Benjamin Franklin Papers

To Benjamin Franklin from Joseph Priestley, 14 October 1773

From Joseph Priestley

ALS: American Philosophical Society

Calne 14. Oct 1773.

Dear Sir,

If I had had a frank for Mr. Johnson, I should not have given you this trouble; but Ld. Shelburne is not at home, and my covers for him are expended.9

I hope you received my letter, in which I gave you some account of my discovery of an alkaline air,10 tho’ I have not had the plea[sure of] hearing from you since. I am still busy in examining its properties and affinities, some of which are curious enough. The most remarkable observation I have made is of the manner in which it affects alum put into it. This substance absorbs it very fast, and then comes out perfectly white, and altogether unlike what it was; but I have not yet examined it any farther.1

I have also found that this alkaline air is slightly inflammable. This is not observed without attention, for a candle dipped into it goes out several times before there is much appearance of its inflammability. This, however, agrees with the opinion of chymists, that volatile Alkali contains phlogiston.

As you have not written to me, I hope you are planning an excursion to Calne, along with Sir John Pringle, or some of our friends. This would make me very happy. I am, with great respect, Dear Sir, yours sincerely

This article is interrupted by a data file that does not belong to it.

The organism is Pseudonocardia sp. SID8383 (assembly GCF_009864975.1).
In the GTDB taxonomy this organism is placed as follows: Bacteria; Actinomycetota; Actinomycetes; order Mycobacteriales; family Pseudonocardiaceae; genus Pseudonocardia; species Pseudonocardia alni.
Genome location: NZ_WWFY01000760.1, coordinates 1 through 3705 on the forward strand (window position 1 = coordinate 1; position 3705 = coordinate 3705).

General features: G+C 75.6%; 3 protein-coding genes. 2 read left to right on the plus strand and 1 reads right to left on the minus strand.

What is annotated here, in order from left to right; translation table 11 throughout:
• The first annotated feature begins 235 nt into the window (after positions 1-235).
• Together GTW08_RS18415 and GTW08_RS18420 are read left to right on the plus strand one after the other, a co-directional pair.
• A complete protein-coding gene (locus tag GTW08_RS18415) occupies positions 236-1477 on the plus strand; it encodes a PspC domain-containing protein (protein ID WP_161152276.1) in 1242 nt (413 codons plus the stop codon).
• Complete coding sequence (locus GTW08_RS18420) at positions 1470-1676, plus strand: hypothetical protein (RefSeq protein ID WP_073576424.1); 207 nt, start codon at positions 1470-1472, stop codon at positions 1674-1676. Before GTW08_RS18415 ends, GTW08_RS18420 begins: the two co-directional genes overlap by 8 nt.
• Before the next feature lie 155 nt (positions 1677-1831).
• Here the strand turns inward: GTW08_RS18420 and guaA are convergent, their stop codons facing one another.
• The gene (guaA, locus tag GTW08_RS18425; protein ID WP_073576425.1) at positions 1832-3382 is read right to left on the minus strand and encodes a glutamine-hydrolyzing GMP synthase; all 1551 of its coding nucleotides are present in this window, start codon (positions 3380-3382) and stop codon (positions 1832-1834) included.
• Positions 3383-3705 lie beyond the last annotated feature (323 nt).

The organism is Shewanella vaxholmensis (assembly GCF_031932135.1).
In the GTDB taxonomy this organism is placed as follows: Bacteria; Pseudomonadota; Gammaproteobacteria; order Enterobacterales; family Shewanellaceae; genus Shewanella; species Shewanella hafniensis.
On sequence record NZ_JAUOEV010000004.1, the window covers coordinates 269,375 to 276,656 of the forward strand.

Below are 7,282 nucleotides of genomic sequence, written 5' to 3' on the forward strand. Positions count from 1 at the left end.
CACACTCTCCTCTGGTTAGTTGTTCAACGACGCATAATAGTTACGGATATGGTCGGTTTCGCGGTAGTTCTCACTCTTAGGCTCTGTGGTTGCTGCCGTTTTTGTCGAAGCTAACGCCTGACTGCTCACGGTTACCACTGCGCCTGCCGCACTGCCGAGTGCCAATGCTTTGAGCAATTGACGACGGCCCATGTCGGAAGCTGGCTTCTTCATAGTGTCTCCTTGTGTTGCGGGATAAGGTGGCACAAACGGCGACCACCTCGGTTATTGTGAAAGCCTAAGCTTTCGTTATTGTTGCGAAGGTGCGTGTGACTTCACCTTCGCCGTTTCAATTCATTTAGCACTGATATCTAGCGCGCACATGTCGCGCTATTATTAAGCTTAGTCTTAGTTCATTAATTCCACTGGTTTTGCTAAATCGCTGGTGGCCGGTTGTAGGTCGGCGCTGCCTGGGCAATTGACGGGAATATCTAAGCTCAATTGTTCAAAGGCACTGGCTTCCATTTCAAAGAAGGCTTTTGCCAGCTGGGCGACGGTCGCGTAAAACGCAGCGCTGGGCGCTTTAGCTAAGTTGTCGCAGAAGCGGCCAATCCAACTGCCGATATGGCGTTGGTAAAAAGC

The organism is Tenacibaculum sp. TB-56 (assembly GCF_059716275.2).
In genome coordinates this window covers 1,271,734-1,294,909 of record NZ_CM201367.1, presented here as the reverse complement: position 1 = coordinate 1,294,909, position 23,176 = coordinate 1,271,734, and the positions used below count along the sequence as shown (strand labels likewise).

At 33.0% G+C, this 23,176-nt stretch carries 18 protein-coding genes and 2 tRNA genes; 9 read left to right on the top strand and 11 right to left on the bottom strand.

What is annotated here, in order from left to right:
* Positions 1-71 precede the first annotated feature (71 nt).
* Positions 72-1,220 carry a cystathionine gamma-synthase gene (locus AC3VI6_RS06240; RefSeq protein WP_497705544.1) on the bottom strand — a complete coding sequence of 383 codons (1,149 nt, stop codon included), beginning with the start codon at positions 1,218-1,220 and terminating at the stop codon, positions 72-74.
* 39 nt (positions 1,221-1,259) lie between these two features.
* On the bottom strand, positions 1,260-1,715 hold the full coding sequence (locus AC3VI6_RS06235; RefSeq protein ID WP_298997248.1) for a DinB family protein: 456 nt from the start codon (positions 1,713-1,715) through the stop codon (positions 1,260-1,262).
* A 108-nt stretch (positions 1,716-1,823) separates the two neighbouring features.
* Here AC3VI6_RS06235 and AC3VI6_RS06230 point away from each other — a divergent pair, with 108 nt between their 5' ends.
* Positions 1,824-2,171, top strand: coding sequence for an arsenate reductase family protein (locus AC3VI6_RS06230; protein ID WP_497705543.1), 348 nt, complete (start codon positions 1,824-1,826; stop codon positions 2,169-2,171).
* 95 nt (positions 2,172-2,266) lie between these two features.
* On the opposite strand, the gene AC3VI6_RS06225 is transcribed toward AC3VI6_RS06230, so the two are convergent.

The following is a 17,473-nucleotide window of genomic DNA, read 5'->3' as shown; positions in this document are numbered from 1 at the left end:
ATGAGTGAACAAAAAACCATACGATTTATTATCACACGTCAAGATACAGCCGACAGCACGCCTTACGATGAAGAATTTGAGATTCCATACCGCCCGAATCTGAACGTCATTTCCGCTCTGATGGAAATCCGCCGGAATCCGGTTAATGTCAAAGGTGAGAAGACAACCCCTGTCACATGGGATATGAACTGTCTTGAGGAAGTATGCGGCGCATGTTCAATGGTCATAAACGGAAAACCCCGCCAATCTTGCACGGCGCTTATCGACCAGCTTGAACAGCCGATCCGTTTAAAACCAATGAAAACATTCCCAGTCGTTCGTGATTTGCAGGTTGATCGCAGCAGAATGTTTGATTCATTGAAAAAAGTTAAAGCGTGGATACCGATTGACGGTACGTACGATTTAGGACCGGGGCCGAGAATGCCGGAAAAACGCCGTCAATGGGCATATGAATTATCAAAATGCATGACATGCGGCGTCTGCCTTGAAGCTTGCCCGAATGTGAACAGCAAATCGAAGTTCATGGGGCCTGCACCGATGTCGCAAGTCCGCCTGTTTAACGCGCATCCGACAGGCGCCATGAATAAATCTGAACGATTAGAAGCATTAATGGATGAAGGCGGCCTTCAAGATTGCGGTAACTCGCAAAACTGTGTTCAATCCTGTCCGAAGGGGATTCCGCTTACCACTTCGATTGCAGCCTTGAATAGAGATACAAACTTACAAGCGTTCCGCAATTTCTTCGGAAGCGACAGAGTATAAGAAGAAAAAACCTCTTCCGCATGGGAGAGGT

J Priestley.

Endorsed: Dr Priestley. Oct. 1773

[Note numbering follows the Franklin Papers source.]

9Priestley was in frequent touch with Joseph Johnson, the London bookseller and publisher, for whom see above, XI, 258 n. BF had the franking privilege for receiving and sending letters because he was a postal official, and Shelburne because he was an M.P. (ibid., pp. 39 n, 257 n). Priestley, having run out of his patron’s covers, was thriftily enclosing a communication for BF to forward to Johnson.

10Above, Sept. 26, where Priestley discussed his chemical discoveries at greater length and most of the terms used here are explained.

1Alum is a mineral salt, aluminum sulphate combined with either potassium or ammonium; our conjecture is that Priestley was using the latter combination. For a more detailed description see his Experiments and Observations on Different Kinds of Air (2nd ed., corrected; 3 vols., London, 1775–84), I, 174.

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